Following a spike in activity earlier this year, the online seeding of malicious mobile programs subsided in the third quarter, while ransomware took off, according to Kaspersky Lab's latest malware report, “IT Threat Evolution Q3 2016.”
While ransomware accounted for less than 1 percent of attacks, the number of Kaspersky users attacked by such malware had increased by 2.6 times compared to the previous quarter, Roman Unuchek, senior malware analyst for Kaspersky Lab, told eWEEK in an email exchange.
"Ransomware certainly has shown to be one of the more dangerous threats, and its consistent growth every quarter is a story that should not be ignored," he said. "Also, the transition in geographies that attackers are going after with ransomware shows that they're not just sticking to one area but really targeting victims all over."
The company logged nearly 172 million online attacks in the third quarter, of which 33 percent were web-based malware, such as URLs and malicious scripts, and 67 percent were file-based malware.
The number of mobile malware packages seeded online dropped significantly, to 1.5 million in the third quarter from 3.6 million the previous quarter. Malicious installation packages, which anti-virus companies such as Kaspersky Lab scan for online, had climbed quickly in the first two quarters of this year, jumping from only 186,000 packages in fourth quarter of 2015.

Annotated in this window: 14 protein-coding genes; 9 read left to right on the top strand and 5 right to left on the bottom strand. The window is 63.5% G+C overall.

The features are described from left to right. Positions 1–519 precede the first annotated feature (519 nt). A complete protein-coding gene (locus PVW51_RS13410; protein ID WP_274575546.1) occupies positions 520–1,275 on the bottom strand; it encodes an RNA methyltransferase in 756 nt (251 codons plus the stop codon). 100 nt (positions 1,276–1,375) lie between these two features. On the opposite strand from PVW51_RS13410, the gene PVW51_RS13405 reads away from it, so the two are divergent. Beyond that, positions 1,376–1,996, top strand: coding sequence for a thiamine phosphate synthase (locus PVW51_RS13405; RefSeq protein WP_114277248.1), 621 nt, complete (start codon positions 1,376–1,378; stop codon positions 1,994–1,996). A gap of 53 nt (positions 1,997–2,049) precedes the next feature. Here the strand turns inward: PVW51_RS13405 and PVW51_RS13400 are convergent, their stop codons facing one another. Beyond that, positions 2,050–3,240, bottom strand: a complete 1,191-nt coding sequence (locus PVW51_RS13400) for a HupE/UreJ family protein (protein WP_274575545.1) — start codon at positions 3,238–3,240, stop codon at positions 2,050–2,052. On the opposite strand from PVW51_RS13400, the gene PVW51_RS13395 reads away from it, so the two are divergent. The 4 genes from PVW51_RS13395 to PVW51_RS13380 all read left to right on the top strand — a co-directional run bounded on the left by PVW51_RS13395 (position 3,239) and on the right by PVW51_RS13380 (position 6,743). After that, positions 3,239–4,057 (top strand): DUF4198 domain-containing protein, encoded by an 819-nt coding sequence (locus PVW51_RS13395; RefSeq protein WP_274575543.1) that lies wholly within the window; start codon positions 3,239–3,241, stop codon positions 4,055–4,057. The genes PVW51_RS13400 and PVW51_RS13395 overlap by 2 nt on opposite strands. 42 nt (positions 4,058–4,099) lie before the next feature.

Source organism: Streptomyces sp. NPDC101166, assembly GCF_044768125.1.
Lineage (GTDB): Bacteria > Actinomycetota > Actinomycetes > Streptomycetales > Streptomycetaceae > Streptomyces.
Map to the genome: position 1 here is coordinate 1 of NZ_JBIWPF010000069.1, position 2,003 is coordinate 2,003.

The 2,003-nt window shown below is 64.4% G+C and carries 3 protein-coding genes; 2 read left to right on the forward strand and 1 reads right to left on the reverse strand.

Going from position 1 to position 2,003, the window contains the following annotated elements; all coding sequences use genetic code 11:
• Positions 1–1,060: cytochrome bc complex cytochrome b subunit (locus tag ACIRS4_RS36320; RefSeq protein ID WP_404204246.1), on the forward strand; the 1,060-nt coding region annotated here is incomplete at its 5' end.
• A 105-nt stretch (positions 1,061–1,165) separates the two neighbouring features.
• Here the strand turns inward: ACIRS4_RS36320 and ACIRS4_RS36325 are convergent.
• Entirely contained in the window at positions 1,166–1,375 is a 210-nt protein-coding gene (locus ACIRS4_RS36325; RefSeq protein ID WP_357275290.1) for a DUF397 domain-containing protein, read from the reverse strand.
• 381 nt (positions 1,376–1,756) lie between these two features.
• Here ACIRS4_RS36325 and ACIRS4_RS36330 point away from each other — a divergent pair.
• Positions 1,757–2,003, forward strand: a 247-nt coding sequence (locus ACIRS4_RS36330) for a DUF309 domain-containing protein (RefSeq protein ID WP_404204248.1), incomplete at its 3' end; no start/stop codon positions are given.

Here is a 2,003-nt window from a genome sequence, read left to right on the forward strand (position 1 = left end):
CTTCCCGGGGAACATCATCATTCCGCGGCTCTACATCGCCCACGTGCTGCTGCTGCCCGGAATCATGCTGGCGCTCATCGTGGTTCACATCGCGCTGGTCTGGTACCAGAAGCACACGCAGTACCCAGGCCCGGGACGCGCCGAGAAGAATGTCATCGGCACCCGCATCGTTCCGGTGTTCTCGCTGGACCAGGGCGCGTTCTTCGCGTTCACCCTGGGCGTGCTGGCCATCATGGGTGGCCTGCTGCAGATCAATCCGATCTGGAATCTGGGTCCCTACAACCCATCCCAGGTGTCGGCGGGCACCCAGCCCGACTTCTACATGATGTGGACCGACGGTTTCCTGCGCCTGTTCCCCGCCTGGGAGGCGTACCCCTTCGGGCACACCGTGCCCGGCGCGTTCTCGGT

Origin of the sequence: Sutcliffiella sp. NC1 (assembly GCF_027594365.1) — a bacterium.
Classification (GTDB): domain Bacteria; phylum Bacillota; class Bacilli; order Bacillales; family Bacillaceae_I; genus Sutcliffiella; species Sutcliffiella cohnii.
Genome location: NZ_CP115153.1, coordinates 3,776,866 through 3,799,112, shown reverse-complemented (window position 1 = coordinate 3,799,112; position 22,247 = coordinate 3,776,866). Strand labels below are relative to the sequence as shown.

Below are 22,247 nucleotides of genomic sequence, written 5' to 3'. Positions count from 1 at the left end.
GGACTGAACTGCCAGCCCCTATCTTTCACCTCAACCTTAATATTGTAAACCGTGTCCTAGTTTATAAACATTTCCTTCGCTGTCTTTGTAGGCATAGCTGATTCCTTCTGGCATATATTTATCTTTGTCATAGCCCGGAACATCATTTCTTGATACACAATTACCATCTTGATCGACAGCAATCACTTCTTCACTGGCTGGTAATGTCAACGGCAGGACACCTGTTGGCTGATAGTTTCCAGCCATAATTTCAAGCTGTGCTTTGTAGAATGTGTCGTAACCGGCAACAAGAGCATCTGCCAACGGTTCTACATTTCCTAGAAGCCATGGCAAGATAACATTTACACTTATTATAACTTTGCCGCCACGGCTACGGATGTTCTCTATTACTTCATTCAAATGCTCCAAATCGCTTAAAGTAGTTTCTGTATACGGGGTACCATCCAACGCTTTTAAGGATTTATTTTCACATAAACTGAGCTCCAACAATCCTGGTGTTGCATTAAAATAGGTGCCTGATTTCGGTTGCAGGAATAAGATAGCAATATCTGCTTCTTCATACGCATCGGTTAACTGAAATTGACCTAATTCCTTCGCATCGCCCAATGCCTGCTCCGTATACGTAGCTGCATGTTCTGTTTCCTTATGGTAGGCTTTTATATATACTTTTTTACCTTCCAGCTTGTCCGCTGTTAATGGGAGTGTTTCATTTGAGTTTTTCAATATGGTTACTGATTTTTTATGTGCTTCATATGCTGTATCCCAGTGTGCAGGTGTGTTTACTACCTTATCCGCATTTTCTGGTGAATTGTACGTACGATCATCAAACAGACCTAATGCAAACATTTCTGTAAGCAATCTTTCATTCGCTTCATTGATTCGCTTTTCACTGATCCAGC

"There was a significant growth in Q2," he said. "It was mainly because of lots of new [potentially unwanted programs]. Also, there was a growth in adware."
Mobile malware has slowly taken hold in the world of cyber-crime, but for the most part, poses only a slight threat to users of the main mobile app stores such as Apple's App Store and Google's Play store. Security firms, such as Kaspersky Lab and others, typically scan third-party stores for mobile malware packages. Third-party download sites have significantly more malware than Apple's and Google's stores.
Almost 68 percent of all programs classified as mobile malware were legitimate programs that had potentially dangerous functionality—generically referred to as RiskTools by Kaspersky—or adware programs. More than three-quarters of the remaining malicious programs did not fall into a particular family, but were detected by the company's generic cloud detection system.
Banking trojans affected about 15 percent of attacked users, with nearly 8 times more users affected in September compared to June.
In addition, more mobile malware focused on rooting smartphones and gaining system-level access to the devices, Unuchek said. Ransomware and banking trojans both had started adopting rooting functionality, he said.
"However, the most popular kind of rooting malware are advertising Trojans," he said. "They use rooting rights to silently install other apps and launch them and for showing aggressive advertising. Sometimes it becomes impossible for a person to use an infected device because of number of newly installed apps and lots of ads."
Most mobile threats affected China, Southeast Asia, Russia, some countries in Africa and Venezuela. Those regions tend to make far more use of third-party app stores, which have more lax controls over malware.